by Jeyran Bayramova

Summer in Azerbaijan is usually hot, very hot. If you are in the capital, Baku, then the southern Caspian breeze Gilavar should bring some relief. If you are up in the mountains, a dip in an icy pool will revive you. But whether you are in the city or up a mountain, you should seek not only to cool your skin, but to cool your stomach as well! Through the ages, Azerbaijanis have paid close attention to what they eat and drink in the different seasons. On cold winter days they prefer flour and meat-based dishes, whereas in warmer weather vegetables and herbs are the order of the day. Dovgha, though, is loved all year round – in summer for its refreshing lightness and in winter for its comforting warmth.

A herb and yoghurt soup, dovgha is a staple of Azerbaijani cuisine. The key to its flavour lies in the combination of herbs, depending on the season: coriander, dill, chervil, sorrel, wild leek, mint, spinach and many others.

The recipe we have for you is a distinctive variation from Qabala region. What makes Qabala dovgha special, and extra healthy, is the addition of cabbage. Don’t be put off – we’re not talking piles of limp, overcooked cabbage leaves, but crisp and crunchy greens.

Dovgha is simple to make. The most time-consuming part of the process is washing and chopping the herbs. Once that’s done, it’s a question of mixing yoghurt, egg, flour and rice and bringing them to a very gentle simmer. Add the herbs, simmer a little more, then enjoy your delicious dovgha.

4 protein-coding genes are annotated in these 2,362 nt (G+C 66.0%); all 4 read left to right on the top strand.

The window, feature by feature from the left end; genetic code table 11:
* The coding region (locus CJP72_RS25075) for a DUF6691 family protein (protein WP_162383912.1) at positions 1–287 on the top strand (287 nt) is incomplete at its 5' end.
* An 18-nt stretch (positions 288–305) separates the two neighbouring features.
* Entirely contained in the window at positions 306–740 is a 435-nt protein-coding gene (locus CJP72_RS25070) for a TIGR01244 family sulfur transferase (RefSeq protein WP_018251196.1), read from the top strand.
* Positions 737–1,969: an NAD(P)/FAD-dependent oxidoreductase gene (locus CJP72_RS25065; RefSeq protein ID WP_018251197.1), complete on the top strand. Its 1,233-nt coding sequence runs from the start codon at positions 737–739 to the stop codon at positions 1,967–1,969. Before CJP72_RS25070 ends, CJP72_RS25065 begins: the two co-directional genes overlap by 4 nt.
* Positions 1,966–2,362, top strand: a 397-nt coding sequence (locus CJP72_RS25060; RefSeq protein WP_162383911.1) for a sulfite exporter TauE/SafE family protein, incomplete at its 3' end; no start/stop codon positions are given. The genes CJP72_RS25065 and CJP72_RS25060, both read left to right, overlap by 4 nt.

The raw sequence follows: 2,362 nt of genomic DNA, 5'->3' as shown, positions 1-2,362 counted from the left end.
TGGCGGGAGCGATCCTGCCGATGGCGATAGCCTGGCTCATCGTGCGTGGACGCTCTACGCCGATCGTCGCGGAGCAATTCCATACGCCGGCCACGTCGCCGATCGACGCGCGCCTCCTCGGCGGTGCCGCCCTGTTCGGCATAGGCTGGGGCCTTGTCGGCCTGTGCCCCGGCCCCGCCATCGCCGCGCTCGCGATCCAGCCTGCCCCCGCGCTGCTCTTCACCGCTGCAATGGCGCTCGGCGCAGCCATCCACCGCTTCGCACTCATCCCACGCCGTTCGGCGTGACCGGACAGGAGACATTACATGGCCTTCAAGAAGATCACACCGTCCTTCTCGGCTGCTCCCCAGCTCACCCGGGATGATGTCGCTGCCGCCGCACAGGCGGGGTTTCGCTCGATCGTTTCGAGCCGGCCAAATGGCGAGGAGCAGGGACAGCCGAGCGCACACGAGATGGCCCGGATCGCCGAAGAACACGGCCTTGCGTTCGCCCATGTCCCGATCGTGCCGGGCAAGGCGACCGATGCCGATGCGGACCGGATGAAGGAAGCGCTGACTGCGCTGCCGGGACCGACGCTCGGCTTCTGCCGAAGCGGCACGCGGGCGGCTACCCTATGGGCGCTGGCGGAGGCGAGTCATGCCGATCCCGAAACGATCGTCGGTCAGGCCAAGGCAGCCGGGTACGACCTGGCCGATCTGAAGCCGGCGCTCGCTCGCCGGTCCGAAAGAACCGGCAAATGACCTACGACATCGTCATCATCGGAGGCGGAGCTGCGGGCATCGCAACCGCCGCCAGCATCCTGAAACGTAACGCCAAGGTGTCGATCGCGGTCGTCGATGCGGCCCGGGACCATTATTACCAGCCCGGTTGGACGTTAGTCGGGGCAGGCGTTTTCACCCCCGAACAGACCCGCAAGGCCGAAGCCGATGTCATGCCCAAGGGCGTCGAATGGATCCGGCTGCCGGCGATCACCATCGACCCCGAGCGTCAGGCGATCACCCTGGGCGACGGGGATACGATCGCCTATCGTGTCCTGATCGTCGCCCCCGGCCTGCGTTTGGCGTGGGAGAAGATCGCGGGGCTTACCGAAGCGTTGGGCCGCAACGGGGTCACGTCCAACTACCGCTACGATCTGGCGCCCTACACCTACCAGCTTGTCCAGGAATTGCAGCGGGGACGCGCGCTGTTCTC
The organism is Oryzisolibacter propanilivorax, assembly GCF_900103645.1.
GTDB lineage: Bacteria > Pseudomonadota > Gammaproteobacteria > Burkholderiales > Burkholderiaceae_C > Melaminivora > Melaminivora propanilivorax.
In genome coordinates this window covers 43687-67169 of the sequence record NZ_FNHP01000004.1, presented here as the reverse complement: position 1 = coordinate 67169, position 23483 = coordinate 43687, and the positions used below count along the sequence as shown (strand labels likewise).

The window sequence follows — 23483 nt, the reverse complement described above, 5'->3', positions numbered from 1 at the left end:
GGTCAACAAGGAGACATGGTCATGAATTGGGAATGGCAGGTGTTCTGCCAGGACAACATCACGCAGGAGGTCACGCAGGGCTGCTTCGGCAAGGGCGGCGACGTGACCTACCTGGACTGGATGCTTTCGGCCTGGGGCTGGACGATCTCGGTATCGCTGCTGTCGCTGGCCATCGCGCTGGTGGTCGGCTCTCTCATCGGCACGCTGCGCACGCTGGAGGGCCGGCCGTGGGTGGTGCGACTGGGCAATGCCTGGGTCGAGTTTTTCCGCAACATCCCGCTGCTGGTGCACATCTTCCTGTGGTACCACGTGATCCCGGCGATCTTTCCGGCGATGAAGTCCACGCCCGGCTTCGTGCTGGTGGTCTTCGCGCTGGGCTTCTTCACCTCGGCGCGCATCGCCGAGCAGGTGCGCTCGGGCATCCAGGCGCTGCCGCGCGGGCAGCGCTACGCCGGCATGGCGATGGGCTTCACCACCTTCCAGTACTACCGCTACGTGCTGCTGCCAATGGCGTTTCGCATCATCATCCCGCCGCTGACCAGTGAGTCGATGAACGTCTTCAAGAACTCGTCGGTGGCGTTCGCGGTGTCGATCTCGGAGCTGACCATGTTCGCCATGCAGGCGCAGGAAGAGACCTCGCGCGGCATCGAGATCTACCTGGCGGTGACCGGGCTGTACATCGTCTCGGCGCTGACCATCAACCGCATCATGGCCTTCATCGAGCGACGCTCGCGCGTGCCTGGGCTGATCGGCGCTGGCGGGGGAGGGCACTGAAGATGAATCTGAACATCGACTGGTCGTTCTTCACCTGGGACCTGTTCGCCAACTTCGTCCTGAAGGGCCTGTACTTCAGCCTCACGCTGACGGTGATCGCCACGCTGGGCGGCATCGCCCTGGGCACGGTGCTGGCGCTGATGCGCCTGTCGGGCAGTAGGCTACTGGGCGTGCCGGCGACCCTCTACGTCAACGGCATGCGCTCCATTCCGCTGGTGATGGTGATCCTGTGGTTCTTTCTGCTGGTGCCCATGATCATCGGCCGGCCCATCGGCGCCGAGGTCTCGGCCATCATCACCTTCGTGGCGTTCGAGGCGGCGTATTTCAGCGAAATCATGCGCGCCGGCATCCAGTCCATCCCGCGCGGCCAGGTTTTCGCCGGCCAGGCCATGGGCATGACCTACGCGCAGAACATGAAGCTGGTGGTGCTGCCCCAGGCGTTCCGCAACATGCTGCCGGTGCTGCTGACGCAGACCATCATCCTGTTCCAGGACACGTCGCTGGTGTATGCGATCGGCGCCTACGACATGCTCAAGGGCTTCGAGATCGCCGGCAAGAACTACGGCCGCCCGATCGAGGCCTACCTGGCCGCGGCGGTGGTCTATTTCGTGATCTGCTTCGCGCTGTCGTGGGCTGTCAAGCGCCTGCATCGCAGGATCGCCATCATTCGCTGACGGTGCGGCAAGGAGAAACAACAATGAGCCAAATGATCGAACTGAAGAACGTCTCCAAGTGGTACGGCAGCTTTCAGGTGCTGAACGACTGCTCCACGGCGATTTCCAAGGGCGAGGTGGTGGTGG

1.5-2 litres thick plain yoghurt
0.5-1 litre of water, depending on how thick you like your dovgha

1 egg
1-2 spoons of flour
50g short grain rice
3-4 large bunches of different herbs – choose from coriander, dill, mint, parsley, chervil, mountain parsley, sorrel spinach leaves, beet tops, celery tops and young wild leeks. The more varied the herbs, the richer the flavour
Half a small white cabbage (for Qabala dovgha)
50-100g cooked chickpeas (also optional)

1. Wash and finely chop the herbs and cabbage (though some Azerbaijani cooks prefer more roughly chopped herbs).

2. Pour 1 cup of yoghurt into a bowl, add the egg and mix well. Add the flour and rice and stir until all is combined. (The more rice and flour, the thicker the dovgha.)

3. Pour the rest of the yoghurt into a heavy bottomed saucepan. Add the flour mixture and water and stir well.

4. Place the pan over a medium heat and bring to the boil, stirring all the time.

5. When the mixture has reached boiling point, add the chopped herbs, and precooked chickpeas if using, and mix well. Simmer on a low heat for 10-15 minutes until the rice is soft. Stir frequently.

6. Add the chopped cabbage, stir and bring back to a rolling boil, at which point remove from the heat.

7. Add salt just before serving. Note: Do not add salt while the dovgha is cooking or it may curdle.

8. Serve dovgha warm or at room temperature, depending on your taste. It can be eaten at the start of a meal or at the end of savoury courses. It is considered an aid to digestion, keeping your insides in top condition.

Nush olsun! Bon appétit!

Visions would like to thank the Dasharasi Kebab Restaurant in Qabala for their help with this recipe.